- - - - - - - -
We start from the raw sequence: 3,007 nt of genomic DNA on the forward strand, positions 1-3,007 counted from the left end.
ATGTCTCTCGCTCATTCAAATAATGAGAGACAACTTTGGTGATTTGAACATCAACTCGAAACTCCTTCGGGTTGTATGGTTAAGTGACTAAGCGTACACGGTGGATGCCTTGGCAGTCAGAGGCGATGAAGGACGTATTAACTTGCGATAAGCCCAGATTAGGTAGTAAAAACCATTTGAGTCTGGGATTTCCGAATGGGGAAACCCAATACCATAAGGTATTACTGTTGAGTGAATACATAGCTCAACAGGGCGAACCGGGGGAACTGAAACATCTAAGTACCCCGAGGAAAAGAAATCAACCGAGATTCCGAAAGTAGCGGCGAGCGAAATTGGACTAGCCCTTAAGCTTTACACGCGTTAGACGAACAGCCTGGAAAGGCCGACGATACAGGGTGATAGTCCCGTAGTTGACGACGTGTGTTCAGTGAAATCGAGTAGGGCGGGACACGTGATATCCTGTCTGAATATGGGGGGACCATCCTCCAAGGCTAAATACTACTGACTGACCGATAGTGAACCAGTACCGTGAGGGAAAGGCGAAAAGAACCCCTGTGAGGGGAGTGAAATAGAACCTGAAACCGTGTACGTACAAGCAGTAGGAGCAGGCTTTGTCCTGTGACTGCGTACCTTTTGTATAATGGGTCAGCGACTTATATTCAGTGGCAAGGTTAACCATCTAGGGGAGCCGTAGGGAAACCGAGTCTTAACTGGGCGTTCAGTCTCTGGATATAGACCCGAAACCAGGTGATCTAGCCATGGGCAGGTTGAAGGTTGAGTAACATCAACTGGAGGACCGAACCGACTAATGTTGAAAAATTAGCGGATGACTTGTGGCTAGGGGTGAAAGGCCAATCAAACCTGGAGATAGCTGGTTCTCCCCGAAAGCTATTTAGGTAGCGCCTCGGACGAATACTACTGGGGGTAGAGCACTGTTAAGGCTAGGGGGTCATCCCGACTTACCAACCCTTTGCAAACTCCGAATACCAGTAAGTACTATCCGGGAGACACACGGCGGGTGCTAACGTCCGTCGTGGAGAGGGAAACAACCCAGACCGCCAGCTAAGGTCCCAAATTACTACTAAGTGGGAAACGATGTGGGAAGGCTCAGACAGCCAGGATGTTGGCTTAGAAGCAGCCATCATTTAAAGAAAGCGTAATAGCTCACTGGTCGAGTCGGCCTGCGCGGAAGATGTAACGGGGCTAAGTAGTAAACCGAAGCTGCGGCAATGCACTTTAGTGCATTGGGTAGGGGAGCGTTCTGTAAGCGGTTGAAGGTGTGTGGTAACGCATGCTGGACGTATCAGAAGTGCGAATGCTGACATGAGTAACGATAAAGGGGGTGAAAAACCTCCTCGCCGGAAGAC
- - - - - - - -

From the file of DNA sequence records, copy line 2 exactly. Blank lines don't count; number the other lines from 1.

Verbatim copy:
ATGTCTCTCGCTCATTCAAATAATGAGAGACAACTTTGGTGATTTGAACATCAACTCGAAACTCCTTCGGGTTGTATGGTTAAGTGACTAAGCGTACACGGTGGATGCCTTGGCAGTCAGAGGCGATGAAGGACGTATTAACTTGCGATAAGCCCAGATTAGGTAGTAAAAACCATTTGAGTCTGGGATTTCCGAATGGGGAAACCCAATACCATAAGGTATTACTGTTGAGTGAATACATAGCTCAACAGGGCGAACCGGGGGAACTGAAACATCTAAGTACCCCGAGGAAAAGAAATCAACCGAGATTCCGAAAGTAGCGGCGAGCGAAATTGGACTAGCCCTTAAGCTTTACACGCGTTAGACGAACAGCCTGGAAAGGCCGACGATACAGGGTGATAGTCCCGTAGTTGACGACGTGTGTTCAGTGAAATCGAGTAGGGCGGGACACGTGATATCCTGTCTGAATATGGGGGGACCATCCTCCAAGGCTAAATACTACTGACTGACCGATAGTGAACCAGTACCGTGAGGGAAAGGCGAAAAGAACCCCTGTGAGGGGAGTGAAATAGAACCTGAAACCGTGTACGTACAAGCAGTAGGAGCAGGCTTTGTCCTGTGACTGCGTACCTTTTGTATAATGGGTCAGCGACTTATATTCAGTGGCAAGGTTAACCATCTAGGGGAGCCGTAGGGAAACCGAGTCTTAACTGGGCGTTCAGTCTCTGGATATAGACCCGAAACCAGGTGATCTAGCCATGGGCAGGTTGAAGGTTGAGTAACATCAACTGGAGGACCGAACCGACTAATGTTGAAAAATTAGCGGATGACTTGTGGCTAGGGGTGAAAGGCCAATCAAACCTGGAGATAGCTGGTTCTCCCCGAAAGCTATTTAGGTAGCGCCTCGGACGAATACTACTGGGGGTAGAGCACTGTTAAGGCTAGGGGGTCATCCCGACTTACCAACCCTTTGCAAACTCCGAATACCAGTAAGTACTATCCGGGAGACACACGGCGGGTGCTAACGTCCGTCGTGGAGAGGGAAACAACCCAGACCGCCAGCTAAGGTCCCAAATTACTACTAAGTGGGAAACGATGTGGGAAGGCTCAGACAGCCAGGATGTTGGCTTAGAAGCAGCCATCATTTAAAGAAAGCGTAATAGCTCACTGGTCGAGTCGGCCTGCGCGGAAGATGTAACGGGGCTAAGTAGTAAACCGAAGCTGCGGCAATGCACTTTAGTGCATTGGGTAGGGGAGCGTTCTGTAAGCGGTTGAAGGTGTGTGGTAACGCATGCTGGACGTATCAGAAGTGCGAATGCTGACATGAGTAACGATAAAGGGGGTGAAAAACCTCCTCGCCGGAAGAC